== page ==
Monday, October 24, 2022

#2,847. The Fan (1981)


Despite being its top-billed star, Lauren Bacall wasn’t too keen on 1981’s The Fan. “The Fan was much more graphic and violent than when I read the script”, Bacall told People Magazine in June of 1981, adding “The movie I wanted to make had more to do with what happens to the life of the woman – and less blood and gore”. Her co-star, James Garner, was even harsher in his critique, saying that, aside from working with Bacall (which he enjoyed), this 1981 thriller was one of the worst pictures he ever made.

The critics were no kinder to The Fan. Gene Siskel of the Chicago Tribune called the movie “nothing more than a cruel shock show”, while The Los Angeles Times deemed it a “terror-filled but hollow effort”.

Were they all watching the same movie I just saw? The Fan is not a disappointment, not a cruel shock show, and certainly not a bad movie. It is a tense, well-paced thriller with solid performances from its veteran cast and one hell of a creepy turn by Michael Biehn (The Terminator, Aliens), playing a stalker whose obsession with a famous actress leads to violence and even murder.

Sally Ross (Bacall), star of stage and screen, has a legion of adoring fans, though one in particular has taken his admiration for her to a new and frightening level. Record store employee Douglas Breen (Biehn) writes to Sally almost every day, declaring first his respect, then his undying love.

Sally’s longtime secretary Belle (Maureen Stapleton) intercepts many of Douglas’s letters and answers them on Sally’s behalf, but that doesn’t make Douglas very happy. He believes that Sally is the love of his life, and won’t let anyone, especially a secretary, stand in the way of what he feels could be a beautiful romance. Though unconcerned at first, Sally soon realizes just how dangerous Douglas can be, and turns to her ex-husband, movie star Jake Berman (Garner) for support.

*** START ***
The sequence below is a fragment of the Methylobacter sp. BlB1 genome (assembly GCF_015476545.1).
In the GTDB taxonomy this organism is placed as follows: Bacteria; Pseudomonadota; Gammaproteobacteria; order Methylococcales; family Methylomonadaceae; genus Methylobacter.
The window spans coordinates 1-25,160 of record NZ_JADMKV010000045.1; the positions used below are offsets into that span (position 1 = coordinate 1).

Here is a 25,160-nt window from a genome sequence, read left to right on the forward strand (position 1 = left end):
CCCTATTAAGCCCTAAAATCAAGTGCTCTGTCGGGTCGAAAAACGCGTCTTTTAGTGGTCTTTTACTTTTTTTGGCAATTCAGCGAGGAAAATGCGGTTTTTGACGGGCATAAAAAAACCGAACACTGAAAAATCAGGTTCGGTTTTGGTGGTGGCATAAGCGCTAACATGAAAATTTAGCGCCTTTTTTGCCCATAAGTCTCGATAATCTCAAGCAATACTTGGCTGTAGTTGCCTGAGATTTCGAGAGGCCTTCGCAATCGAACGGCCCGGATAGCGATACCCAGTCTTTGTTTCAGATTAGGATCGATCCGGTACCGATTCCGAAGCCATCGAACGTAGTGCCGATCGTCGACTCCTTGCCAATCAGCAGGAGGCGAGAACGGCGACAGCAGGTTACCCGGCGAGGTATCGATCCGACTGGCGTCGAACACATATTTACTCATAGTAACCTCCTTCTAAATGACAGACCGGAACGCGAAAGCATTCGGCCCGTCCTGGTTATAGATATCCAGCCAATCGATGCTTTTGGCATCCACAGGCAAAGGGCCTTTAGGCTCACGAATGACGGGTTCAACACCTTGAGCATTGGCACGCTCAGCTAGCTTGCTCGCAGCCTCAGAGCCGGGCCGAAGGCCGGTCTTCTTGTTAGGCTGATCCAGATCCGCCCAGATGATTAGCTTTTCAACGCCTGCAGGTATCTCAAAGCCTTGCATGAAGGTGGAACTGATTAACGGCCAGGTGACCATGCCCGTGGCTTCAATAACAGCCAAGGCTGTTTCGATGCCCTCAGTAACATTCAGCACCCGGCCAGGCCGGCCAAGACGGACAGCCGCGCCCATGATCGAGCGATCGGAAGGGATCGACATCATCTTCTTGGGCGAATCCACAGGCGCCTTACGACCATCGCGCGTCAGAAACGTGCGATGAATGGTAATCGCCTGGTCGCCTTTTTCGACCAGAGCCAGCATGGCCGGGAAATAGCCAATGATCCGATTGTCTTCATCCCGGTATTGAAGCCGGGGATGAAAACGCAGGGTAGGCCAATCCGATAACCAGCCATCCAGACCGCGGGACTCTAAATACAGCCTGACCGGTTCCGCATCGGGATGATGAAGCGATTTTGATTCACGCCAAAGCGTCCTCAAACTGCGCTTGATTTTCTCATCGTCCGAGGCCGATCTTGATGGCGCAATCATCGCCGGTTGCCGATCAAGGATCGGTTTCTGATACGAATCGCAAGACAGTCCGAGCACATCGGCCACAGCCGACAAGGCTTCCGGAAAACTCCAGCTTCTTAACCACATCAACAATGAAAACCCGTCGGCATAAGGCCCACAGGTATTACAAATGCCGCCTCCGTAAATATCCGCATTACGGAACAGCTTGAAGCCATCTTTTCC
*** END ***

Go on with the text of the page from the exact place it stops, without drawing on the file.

The police, led by Inspector Raphael Andrews (Hector Elizondo), are doing everything in their power to keep Sally safe, but with nobody quite sure where Douglas is, or when he may strike again, Sally, in the midst of rehearsing a new Broadway musical, has to stay on her toes.

One of the things I really liked about The Fan was how it handled Douglas’s growing infatuation; much like Travis Bickle, Robert De Niro’s character in Martin Scorsese’s Taxi Driver, Leonard acts as the film’s narrator, reciting aloud the letters he writes to Sally on a regular basis. At first, these correspondences seem harmless enough; he says he wants to make sure that she is always safe, and tells Sally that he is her biggest fan. But when Sally doesn’t reply to his letters personally, Douglas first blames Belle (who he thinks is deliberately trying to keep them from Sally) before finally turning his anger towards Sally herself, for not seeing how perfect the two of them would be together.

As with Travis in Taxi Driver, we recognize early on, before everyone else in this movie, that Douglas is a very disturbed young man. Bacall, Garner, Stapleton and the others are excellent as well, but it’s Biehn’s strong portrayal of a man whose grip on reality is loosening by the minute that makes The Fan such a chilling motion picture.

Even the Golden Raspberry awards joined in on bashing The Fan, nominating it for Worst Original Song (for "Hearts and Diamonds", one of several tunes that Sally performs during her Broadway musical), but don’t let that sway you. The Fan is, indeed, quite violent (growing more so as the movie progresses), but it is also a tense motion picture that, thanks to Michael Biehn, is a lot better than its reputation would lead you to believe.
Rating: 8 out of 10

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